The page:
4 Ways to Measure PD Results

Dr. Natalie Saaris
October 19, 2017

Professional development programs are expensive, time-intensive, and generally ineffective. The fact that most PD fails to move the needle on student learning makes it imperative that administrators take the time to establish cycles of meaningful evaluation. But let’s face it, evaluation feels daunting: how do you measure the impact of any given PD program if you rely on a hodgepodge of speakers, tools, and resources? Should you just look at student performance on standardized tests, or are there other means of evaluating if your PD is worth the cost? Is it enough to rely on efficacy research studies, or do you have to go through the hard work of evaluating each program within your own school?

Luckily, the last few years have produced fast, easy, and reliable means of assessing professional learning. Getting on board with any of these methods will not only result in clear expectations and easy ways to measure progress, but it will also help to focus your PD efforts on what matters most to your students. Let’s dive into each metric to get a better understanding of how to drive results in your teachers’ professional learning.

1. Students’ formative data

Summative data, such as scores on standardized tests, offer an important measure of academic performance, but the data is gathered relatively infrequently. It’s not enough to check in on student progress once or twice a year; if the scores on end-of-year tests are disappointing, it’s probably too late to change course for that group of students.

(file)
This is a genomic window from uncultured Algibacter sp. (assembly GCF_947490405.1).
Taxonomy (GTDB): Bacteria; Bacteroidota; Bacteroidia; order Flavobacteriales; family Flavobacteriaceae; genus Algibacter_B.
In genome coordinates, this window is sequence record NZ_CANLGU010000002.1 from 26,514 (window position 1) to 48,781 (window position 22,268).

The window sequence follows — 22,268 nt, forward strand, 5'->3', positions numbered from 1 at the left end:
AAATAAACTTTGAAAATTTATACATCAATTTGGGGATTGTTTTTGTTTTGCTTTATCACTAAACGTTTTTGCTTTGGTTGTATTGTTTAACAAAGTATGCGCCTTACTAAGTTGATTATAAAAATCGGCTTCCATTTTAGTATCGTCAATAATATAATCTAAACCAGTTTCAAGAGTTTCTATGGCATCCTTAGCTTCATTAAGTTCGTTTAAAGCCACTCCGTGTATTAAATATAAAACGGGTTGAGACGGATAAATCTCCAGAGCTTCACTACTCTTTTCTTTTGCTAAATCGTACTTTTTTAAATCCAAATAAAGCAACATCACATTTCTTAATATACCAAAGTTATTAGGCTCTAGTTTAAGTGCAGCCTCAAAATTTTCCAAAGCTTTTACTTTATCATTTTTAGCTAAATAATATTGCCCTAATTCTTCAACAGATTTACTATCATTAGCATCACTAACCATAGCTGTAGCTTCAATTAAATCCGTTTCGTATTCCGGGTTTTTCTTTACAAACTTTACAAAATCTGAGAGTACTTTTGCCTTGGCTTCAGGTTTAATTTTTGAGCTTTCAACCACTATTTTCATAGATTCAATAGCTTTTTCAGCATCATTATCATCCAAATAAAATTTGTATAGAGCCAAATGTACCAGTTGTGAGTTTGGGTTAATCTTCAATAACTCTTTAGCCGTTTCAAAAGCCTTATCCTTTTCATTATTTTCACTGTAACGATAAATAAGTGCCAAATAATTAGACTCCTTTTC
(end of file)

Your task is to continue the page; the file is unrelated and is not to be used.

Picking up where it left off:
This is why formative data is so critical. It provides a way to check in on student progress much more frequently and make adjustments to curriculum and instruction throughout the year. Edtech tools that are worth their salt will provide you with various measures of student performance such as results on tests, reading habits, and writing output. Once you establish which of those criteria matter most to your students’ learning, it will be easy to track student performance and address gaps as they develop.

For example, let’s say that your goal for the school year is to increase the rigor and complexity of what students are reading. Using a tool like Actively Learn, you can track what texts students are reading and how they are performing on questions that are aligned to standards and Depth of Knowledge. If an administrator looking at this data were to realize that students were reading texts that were far below grade level, or that the questions that students were answering were not appropriately challenging, he or she would direct professional development to address those specific needs.